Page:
From the very first, nothing but Chatham's and foot had been relieved at the expense of
authority had prevented the hostile contingents his nerves. He became melancholy, fanciful.
which made up his ranks from going to blows irritable. The embarrassing state of public
with each other. That authority was now affairs, the grave responsibility which lay on
withdrawn, and every thing was in commotion. him, the consciousness of his errors, the dis-
Conway, a brave soldier, but in civil affairs putes of his colleagues, the savage clamotrs
the most timid and irresolute of men, afraid raised by his detractors, bewildered his en
of disobliging the king, afraid of being abused feebled mind. One thing alone, he said, could
in the newspapers, afraid of being thought save him. He must repurchase Hayes. The
d'actious if he went out, afraid of being thought unwilling consent of the new occupant was,
interested if he stayed in, afraid of every thing, extorted by Lady Chatham's entreaties atid
and afraid of being known to be afraid of any tears and her lord was somewhat easier.
thing, was beaten backwards and forwardsBut if business were mentioned to him, he
like a shuttlecock between Horace Walpole, once the proudest and boldest of mankind,
who wished to make him prime minister, and behaved like an hysterical girl, trembled from
Lord John Cavendish, who wished to draw him head to foot, and burst into a flood of tears.
into opposition. Charles Townshend, a man His colleagues for a time continued to any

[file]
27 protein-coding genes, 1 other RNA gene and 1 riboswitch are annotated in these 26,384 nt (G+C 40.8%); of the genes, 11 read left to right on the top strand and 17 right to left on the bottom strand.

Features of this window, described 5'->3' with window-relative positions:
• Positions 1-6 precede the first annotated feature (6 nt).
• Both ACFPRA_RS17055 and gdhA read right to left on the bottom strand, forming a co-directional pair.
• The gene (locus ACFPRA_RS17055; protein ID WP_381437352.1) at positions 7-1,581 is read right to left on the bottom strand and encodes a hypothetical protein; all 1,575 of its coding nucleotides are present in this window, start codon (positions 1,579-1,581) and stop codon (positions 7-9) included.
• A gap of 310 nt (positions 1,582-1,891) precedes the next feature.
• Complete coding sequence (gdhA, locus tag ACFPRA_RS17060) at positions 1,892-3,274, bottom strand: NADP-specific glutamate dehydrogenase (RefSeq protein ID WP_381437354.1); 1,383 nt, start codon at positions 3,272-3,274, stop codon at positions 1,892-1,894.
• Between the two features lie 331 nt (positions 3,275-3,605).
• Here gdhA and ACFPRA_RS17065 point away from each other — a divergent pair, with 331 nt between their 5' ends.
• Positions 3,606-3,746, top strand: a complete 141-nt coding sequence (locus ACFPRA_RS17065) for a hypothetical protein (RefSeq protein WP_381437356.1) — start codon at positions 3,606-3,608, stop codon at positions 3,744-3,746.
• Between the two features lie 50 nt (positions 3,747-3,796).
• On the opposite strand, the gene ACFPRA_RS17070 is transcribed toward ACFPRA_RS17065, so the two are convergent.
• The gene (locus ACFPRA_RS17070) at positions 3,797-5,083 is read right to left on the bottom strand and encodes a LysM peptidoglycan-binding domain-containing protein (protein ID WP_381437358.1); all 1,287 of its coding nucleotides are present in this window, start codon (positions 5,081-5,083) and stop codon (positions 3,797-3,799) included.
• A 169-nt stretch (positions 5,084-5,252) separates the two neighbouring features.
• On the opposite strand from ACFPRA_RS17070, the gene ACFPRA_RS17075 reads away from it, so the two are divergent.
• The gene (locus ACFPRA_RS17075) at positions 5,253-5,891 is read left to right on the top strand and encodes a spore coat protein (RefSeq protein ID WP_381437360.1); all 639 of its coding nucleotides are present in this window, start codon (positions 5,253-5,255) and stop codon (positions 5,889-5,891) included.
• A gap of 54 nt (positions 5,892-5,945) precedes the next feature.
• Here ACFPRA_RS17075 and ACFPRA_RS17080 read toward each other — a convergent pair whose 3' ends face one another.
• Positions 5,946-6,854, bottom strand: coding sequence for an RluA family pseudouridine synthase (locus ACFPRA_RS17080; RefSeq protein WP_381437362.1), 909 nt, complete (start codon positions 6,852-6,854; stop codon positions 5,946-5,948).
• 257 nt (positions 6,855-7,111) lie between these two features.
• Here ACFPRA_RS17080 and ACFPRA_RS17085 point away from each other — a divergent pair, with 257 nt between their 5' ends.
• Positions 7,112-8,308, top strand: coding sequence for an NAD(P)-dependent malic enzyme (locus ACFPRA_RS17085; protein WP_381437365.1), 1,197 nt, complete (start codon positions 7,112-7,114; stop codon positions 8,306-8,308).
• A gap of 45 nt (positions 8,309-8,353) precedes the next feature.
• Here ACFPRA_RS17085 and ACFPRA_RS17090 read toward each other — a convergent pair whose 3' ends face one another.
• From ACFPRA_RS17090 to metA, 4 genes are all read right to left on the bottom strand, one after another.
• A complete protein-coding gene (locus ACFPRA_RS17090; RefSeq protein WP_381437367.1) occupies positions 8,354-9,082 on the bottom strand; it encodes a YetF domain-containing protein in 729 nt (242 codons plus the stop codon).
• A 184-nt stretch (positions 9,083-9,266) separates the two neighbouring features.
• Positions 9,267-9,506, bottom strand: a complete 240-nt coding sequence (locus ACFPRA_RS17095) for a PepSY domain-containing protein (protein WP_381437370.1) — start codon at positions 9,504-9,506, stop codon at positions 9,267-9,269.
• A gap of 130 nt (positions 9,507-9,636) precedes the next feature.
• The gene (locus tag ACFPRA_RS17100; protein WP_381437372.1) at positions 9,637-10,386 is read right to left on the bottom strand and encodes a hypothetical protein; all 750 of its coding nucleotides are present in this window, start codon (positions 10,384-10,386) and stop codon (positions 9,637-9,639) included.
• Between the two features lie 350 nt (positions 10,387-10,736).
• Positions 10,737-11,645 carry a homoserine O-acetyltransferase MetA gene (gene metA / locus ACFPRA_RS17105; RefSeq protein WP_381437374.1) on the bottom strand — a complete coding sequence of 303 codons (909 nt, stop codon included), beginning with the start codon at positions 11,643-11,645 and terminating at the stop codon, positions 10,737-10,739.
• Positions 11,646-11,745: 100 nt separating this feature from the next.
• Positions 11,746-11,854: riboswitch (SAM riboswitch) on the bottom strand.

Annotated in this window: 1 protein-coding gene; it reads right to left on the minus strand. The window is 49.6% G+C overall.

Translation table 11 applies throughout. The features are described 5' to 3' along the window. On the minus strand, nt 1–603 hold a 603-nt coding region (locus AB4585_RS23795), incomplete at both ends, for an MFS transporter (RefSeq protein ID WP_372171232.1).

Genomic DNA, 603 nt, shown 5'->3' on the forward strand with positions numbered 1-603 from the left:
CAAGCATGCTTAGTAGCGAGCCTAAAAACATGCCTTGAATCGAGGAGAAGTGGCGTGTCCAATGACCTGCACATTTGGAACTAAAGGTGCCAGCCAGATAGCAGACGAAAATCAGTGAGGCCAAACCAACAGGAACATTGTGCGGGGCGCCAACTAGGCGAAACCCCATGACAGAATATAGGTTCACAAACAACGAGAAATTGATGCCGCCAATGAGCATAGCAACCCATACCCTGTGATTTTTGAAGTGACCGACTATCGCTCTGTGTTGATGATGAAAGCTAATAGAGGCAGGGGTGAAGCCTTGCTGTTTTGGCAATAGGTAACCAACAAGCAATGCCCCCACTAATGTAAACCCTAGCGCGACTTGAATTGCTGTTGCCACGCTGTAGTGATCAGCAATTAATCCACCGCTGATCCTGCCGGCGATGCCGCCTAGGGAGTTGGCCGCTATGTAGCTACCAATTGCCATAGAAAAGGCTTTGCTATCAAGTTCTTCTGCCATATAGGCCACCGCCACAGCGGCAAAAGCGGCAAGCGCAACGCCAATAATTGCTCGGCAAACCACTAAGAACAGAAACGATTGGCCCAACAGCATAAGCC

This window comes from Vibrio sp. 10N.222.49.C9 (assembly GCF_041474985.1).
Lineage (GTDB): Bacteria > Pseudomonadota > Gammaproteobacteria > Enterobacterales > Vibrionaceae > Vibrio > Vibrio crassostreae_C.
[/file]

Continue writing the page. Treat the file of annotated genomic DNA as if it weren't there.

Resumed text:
of splendid talents, of lax principles, and of tertain the expectation that his health would
boundless vanity and presumption, would sub- soon be restored, and that he would emerge
mit to no control. The full extent of his parts. from his retirement. But month followed
of his ambition, and of his arrogance, had not month, and still he remained hidden in myste
ye' been made manifest; for he had always rious seclusion, and sunk, as far as they conld
quailed before the genius and the lofty charac-learn, in the deepest dejection of spirits. They
ter of Pitt. But now that Pitt had quitted the at length ceased to hope or to fear any thing
House of Commons, and seemed to have ab- from him; and, thongh he was still nominally
dicated the part of chief minister, Townshend prime minister, took, without scruple, steps
broke loose from all restraint.

which they knew to be diametrically opposed
While things were in this state, Chatham at to all his opinions and feelings, allied them
lenguk returned to London. He might as well selves with those whom he had proscribed,
have remained at Marlborough. He would see disgraced those whom he most esteemed, and
nobody. He would give no opinion on any public laid taxes on the colonies, in the face of the
maller. The Duke of Grafton begged piteously strong declarations which he had recently
for an interview, for an hour, for half an hour, made.
for five minutes. The answer was, that it was When he had passed about a year and
impossible. The king himself repeatedly con- three-quarters in gloomy privacy, the king